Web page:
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Blazers' Enes Kanter makes his summer camp player cover up Stephen Curry Warriors jersey

Cassandra Negley
Yahoo Sports Contributor
Enes Kanter provided a T-shirt for a camp player with a Stephen Curry jersey. (Photo by Matthew Stockman/Getty Images)

Enes Kanter has made an impact in his new home with the Portland Trail Blazers, both on and off the court. He’s hosting more than 40 basketball camps this summer around the country, starting in Portland, but the kids may want to be careful of what they wear.

AJ McCord covered the event Saturday in Portland for KOIN6 and the biggest takeaway was a quick shirt switcharoo. Kanter, who joined the Trail Blazers shortly after the trade deadline, wasn’t a fan of one player’s Golden State Warriors Stephen Curry jersey.

“That’s way better. That’s way better,” Kanter lights up while telling the camera after helping the boy put on a new T-shirt.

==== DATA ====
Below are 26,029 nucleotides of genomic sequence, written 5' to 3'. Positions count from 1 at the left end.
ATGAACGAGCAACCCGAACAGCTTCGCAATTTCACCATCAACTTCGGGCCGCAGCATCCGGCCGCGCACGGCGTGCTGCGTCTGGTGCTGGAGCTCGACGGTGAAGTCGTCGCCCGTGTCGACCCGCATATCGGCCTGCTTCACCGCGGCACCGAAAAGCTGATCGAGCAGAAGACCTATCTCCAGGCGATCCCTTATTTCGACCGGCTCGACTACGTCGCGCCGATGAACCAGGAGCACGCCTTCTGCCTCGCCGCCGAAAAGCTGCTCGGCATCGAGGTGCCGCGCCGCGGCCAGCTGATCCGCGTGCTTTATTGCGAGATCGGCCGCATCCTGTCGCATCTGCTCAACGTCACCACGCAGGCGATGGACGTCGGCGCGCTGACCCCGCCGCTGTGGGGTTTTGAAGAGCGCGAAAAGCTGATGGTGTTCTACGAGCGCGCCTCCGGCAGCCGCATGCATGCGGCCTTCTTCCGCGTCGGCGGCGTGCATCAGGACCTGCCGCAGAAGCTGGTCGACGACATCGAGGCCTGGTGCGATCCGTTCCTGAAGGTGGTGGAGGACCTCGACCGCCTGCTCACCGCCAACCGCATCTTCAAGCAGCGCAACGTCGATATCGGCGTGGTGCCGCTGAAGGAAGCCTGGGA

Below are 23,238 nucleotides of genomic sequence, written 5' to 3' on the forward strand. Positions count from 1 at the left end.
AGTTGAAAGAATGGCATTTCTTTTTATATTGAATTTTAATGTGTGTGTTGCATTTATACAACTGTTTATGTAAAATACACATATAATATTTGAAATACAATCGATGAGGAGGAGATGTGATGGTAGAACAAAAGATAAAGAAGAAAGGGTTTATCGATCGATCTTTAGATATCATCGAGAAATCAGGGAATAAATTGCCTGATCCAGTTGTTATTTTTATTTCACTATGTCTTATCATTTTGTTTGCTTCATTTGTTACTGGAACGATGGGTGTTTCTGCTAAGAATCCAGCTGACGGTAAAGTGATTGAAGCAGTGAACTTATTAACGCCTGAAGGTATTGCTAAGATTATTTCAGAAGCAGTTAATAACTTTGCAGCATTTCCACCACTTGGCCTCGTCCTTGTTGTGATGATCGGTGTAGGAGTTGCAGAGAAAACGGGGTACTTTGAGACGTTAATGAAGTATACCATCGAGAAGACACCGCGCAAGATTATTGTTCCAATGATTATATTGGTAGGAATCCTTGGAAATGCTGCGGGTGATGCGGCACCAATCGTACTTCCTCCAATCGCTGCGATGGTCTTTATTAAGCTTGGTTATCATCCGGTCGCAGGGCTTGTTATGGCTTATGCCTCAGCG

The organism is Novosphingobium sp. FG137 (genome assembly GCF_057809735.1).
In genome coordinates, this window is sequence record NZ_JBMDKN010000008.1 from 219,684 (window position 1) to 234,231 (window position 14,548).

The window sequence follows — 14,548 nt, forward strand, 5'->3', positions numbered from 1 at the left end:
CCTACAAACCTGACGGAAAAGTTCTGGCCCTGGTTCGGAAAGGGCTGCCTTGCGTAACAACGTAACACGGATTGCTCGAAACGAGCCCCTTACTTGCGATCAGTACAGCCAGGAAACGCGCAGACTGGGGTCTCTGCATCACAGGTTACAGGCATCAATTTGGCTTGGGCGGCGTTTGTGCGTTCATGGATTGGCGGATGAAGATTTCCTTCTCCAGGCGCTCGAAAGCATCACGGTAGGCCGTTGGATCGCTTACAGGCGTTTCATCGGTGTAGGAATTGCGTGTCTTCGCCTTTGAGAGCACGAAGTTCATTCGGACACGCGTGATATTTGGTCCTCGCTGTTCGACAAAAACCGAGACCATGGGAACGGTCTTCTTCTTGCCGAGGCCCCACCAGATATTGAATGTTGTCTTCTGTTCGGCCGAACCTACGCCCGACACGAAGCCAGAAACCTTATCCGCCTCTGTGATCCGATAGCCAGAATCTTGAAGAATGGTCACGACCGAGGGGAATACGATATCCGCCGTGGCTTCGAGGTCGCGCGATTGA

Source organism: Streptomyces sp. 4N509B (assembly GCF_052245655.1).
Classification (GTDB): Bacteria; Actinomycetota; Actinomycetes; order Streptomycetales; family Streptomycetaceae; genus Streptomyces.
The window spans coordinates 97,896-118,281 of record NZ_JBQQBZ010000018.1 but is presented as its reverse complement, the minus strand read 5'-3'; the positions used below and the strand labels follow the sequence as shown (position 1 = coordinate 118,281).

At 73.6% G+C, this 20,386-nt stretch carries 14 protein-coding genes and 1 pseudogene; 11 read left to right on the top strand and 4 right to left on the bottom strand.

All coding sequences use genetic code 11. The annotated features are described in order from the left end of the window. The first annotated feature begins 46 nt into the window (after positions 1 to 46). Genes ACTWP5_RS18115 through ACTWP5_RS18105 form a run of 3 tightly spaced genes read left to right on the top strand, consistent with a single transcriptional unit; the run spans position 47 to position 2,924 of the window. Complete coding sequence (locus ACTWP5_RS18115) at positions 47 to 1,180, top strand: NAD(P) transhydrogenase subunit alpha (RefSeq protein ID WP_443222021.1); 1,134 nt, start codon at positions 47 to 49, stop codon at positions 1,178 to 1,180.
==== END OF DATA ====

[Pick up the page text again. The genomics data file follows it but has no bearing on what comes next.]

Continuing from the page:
The Warriors defeated the Trail Blazers in four games in the Western Conference finals. Curry took control of the series and it’s fair enough Kanter is a little tired of seeing his name and number. It’s the fifth consecutive NBA Finals for the Warriors, who will play the toronto Raptors for the title.

Kanter’s camp teaches kids life skills

Kanter will host free camps in 33 states during the offseason, per KGW8. The one he held Saturday was at Moreland Community Center, where more than 800 kids participated over two sessions. They added a third scheduled for Sunday.

Kanter, 27, told KGW8 he wanted to give children a chance to dream and believes NBA players should give back. From KGW8:

“I'm putting myself in their shoes. You know, it would be so nice for them to meet an NBA player. Just talk to them, have a conversation. Maybe play one-on-one.

“You can only play basketball for so long… I want to look back – and you know what, how many people have I inspired when I'm done with my career? It's very important.”

For KOIN6, McCord detailed what the kids are learning from Kanter, which makes that moment with the Curry jersey more humorous. The kids detailed their lessons of leadership, fundamentals, life ... and yes, McCord says, he’s “steering them in the right direction.”

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